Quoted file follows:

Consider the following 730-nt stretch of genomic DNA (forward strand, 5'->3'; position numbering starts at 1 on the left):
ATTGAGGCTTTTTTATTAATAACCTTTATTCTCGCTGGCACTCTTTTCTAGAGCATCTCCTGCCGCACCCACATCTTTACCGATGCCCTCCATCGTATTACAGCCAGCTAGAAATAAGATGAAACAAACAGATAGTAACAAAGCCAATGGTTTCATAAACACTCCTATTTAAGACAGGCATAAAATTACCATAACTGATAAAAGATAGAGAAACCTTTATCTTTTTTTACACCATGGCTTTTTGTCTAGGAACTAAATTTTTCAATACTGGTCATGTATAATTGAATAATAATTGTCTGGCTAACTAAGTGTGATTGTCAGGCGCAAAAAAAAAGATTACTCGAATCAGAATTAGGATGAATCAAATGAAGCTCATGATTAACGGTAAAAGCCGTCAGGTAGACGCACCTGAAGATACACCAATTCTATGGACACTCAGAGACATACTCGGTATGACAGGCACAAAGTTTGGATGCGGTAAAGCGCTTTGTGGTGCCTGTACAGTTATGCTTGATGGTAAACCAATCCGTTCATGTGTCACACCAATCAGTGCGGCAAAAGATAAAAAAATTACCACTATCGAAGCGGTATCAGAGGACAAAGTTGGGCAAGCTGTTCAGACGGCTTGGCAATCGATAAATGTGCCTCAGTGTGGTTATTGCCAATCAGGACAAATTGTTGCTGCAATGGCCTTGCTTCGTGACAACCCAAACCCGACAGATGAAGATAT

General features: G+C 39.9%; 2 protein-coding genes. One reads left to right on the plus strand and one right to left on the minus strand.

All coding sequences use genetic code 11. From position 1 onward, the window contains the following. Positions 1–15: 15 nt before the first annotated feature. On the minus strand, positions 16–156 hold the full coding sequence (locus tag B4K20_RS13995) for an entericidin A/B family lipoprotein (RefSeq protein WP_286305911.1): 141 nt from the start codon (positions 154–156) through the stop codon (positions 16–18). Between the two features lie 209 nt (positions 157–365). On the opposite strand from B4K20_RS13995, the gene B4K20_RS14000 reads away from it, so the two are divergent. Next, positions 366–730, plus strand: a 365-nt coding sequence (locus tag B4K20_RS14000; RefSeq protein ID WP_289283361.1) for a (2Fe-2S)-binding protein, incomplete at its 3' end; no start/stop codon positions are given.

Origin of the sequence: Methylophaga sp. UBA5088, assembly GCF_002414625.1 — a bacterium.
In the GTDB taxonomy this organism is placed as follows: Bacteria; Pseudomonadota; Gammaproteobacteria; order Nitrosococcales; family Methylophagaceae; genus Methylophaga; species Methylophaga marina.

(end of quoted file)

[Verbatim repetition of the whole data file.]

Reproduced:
Consider the following 730-nt stretch of genomic DNA (forward strand, 5'->3'; position numbering starts at 1 on the left):
ATTGAGGCTTTTTTATTAATAACCTTTATTCTCGCTGGCACTCTTTTCTAGAGCATCTCCTGCCGCACCCACATCTTTACCGATGCCCTCCATCGTATTACAGCCAGCTAGAAATAAGATGAAACAAACAGATAGTAACAAAGCCAATGGTTTCATAAACACTCCTATTTAAGACAGGCATAAAATTACCATAACTGATAAAAGATAGAGAAACCTTTATCTTTTTTTACACCATGGCTTTTTGTCTAGGAACTAAATTTTTCAATACTGGTCATGTATAATTGAATAATAATTGTCTGGCTAACTAAGTGTGATTGTCAGGCGCAAAAAAAAAGATTACTCGAATCAGAATTAGGATGAATCAAATGAAGCTCATGATTAACGGTAAAAGCCGTCAGGTAGACGCACCTGAAGATACACCAATTCTATGGACACTCAGAGACATACTCGGTATGACAGGCACAAAGTTTGGATGCGGTAAAGCGCTTTGTGGTGCCTGTACAGTTATGCTTGATGGTAAACCAATCCGTTCATGTGTCACACCAATCAGTGCGGCAAAAGATAAAAAAATTACCACTATCGAAGCGGTATCAGAGGACAAAGTTGGGCAAGCTGTTCAGACGGCTTGGCAATCGATAAATGTGCCTCAGTGTGGTTATTGCCAATCAGGACAAATTGTTGCTGCAATGGCCTTGCTTCGTGACAACCCAAACCCGACAGATGAAGATAT

General features: G+C 39.9%; 2 protein-coding genes. One reads left to right on the plus strand and one right to left on the minus strand.

All coding sequences use genetic code 11. From position 1 onward, the window contains the following. Positions 1–15: 15 nt before the first annotated feature. On the minus strand, positions 16–156 hold the full coding sequence (locus tag B4K20_RS13995) for an entericidin A/B family lipoprotein (RefSeq protein WP_286305911.1): 141 nt from the start codon (positions 154–156) through the stop codon (positions 16–18). Between the two features lie 209 nt (positions 157–365). On the opposite strand from B4K20_RS13995, the gene B4K20_RS14000 reads away from it, so the two are divergent. Next, positions 366–730, plus strand: a 365-nt coding sequence (locus tag B4K20_RS14000; RefSeq protein ID WP_289283361.1) for a (2Fe-2S)-binding protein, incomplete at its 3' end; no start/stop codon positions are given.

Origin of the sequence: Methylophaga sp. UBA5088, assembly GCF_002414625.1 — a bacterium.
In the GTDB taxonomy this organism is placed as follows: Bacteria; Pseudomonadota; Gammaproteobacteria; order Nitrosococcales; family Methylophagaceae; genus Methylophaga; species Methylophaga marina.